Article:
Robert Merriman must have been in a hurry on the fifth of May (Mexico’s national holiday) because he did not write much and much was a real scrawl. He tells us that Hans Amlie is now an instructor at Pozorubio, the Officer’s Training School, so his “promotion” to avoid Sam Baron at Madrigueras was effective to get him to move up rapidly in the training cadre. What appears to be “Dr. and Olorenshaw” lectured on gas. The Dr. is believed to be Prof. J. B. S. (John Burdon Sanderson) Haldane of England who travelled to Spain several times in 1937 to lecture on the use of poison gas in warfare. Haldane, a geneticist, was the son of John Scott Haldane who experimented on gas and invented the gas mask. Haldane wrote in 1925 that poison gas was no more immoral than other weapons of war.¹ Olorenshaw’s experience in WWI probably added to this lesson. There was a Lincoln gas unit that was trained in Aquaviva in late 1937 (photo right).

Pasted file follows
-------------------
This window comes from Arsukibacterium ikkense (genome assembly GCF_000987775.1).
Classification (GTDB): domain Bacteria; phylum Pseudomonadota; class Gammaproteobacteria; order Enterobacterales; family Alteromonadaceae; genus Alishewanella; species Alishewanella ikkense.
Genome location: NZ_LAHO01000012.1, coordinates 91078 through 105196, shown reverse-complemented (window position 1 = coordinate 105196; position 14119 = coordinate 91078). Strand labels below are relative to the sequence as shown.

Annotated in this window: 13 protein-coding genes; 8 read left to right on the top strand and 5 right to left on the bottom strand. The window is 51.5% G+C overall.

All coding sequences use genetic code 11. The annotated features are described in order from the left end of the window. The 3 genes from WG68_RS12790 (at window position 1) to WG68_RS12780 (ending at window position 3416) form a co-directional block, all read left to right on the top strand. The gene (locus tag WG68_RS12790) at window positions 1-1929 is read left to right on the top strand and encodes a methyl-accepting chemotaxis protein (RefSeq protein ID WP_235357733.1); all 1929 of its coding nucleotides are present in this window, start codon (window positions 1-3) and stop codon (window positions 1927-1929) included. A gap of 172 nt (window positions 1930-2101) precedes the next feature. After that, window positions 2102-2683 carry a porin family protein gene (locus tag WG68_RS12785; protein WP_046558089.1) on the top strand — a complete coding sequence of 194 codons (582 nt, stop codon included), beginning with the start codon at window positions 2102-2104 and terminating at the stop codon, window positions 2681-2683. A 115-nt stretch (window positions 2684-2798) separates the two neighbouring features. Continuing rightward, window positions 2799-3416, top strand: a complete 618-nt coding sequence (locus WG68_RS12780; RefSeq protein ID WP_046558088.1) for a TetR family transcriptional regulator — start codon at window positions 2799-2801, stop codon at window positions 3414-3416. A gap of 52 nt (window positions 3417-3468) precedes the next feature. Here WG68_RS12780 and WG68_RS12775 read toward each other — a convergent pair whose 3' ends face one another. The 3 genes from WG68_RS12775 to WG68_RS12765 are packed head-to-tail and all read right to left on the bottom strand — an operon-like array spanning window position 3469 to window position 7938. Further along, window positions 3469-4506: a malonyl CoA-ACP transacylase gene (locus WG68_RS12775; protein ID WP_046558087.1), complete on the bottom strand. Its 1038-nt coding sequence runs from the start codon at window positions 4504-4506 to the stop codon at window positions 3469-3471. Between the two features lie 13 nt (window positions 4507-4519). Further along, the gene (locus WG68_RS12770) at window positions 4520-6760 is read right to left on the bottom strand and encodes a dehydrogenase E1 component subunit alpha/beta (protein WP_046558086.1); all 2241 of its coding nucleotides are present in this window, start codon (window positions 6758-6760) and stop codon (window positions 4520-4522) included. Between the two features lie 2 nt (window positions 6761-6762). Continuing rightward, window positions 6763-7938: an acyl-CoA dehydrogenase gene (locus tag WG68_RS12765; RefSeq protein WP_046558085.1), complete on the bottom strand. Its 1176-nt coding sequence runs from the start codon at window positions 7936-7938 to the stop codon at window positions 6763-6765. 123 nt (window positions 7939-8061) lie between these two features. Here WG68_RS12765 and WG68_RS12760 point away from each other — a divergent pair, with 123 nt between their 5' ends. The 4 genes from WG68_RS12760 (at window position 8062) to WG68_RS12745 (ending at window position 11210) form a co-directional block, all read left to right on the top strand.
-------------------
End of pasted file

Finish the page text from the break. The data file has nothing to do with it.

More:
After training ended on map lessons on the new “sand table”, Merriman talked with Walter Garland. He notes that Haldane had a “burnt cork face”. Burnt cork is still used to darken a white complexion for camouflage. (Hopefully, you are more skilled at burning a cork than the guy in the video).
The sixth of May was a big day for Merriman as he got his cast removed and they had a cast signing ceremony with Bob Thompson, Andrew Royce and Marion Merriman. Bob Merriman notes that Andrew Royce had deserted from the front and normally would not have been received so well at Albacete. Chris Brooks has done a yeoman’s job in updating biographies of the Lincolns on the ALBA website and he notes that Royce was shell-shocked from Jarama and was withdrawn back to Albacete to run the Armory.
Merriman confirms the names of the two important Americans who had arrived in Spain (and were given their own automobile to get around): Robert Minor and James Ford. James Ford was the Communist Party Vice Presidential candidate for President of the US in 1936. It is probably during this visit that James Ford visited the lines and a photo was taken with Jack Shirai (this photo has been mistakenly attributed to be Paul Robeson and Jack Shirai, but Robeson does not come to Spain until January 1938).
Merriman says that he left camp with “Oppman and Ribley”… Our original translation was Copeman and Ribley but it appears that Oppman is Tedeusz Oppman, a Polish officer who will go on to command the 13th Brigade².
¹ J. B. S. Haldane, Callinicus: A Defense of Chemical Warfare. Kegan Paul, London, 1925.
² Hugh Thomas, Spanish Civil War, ibid., pg 324.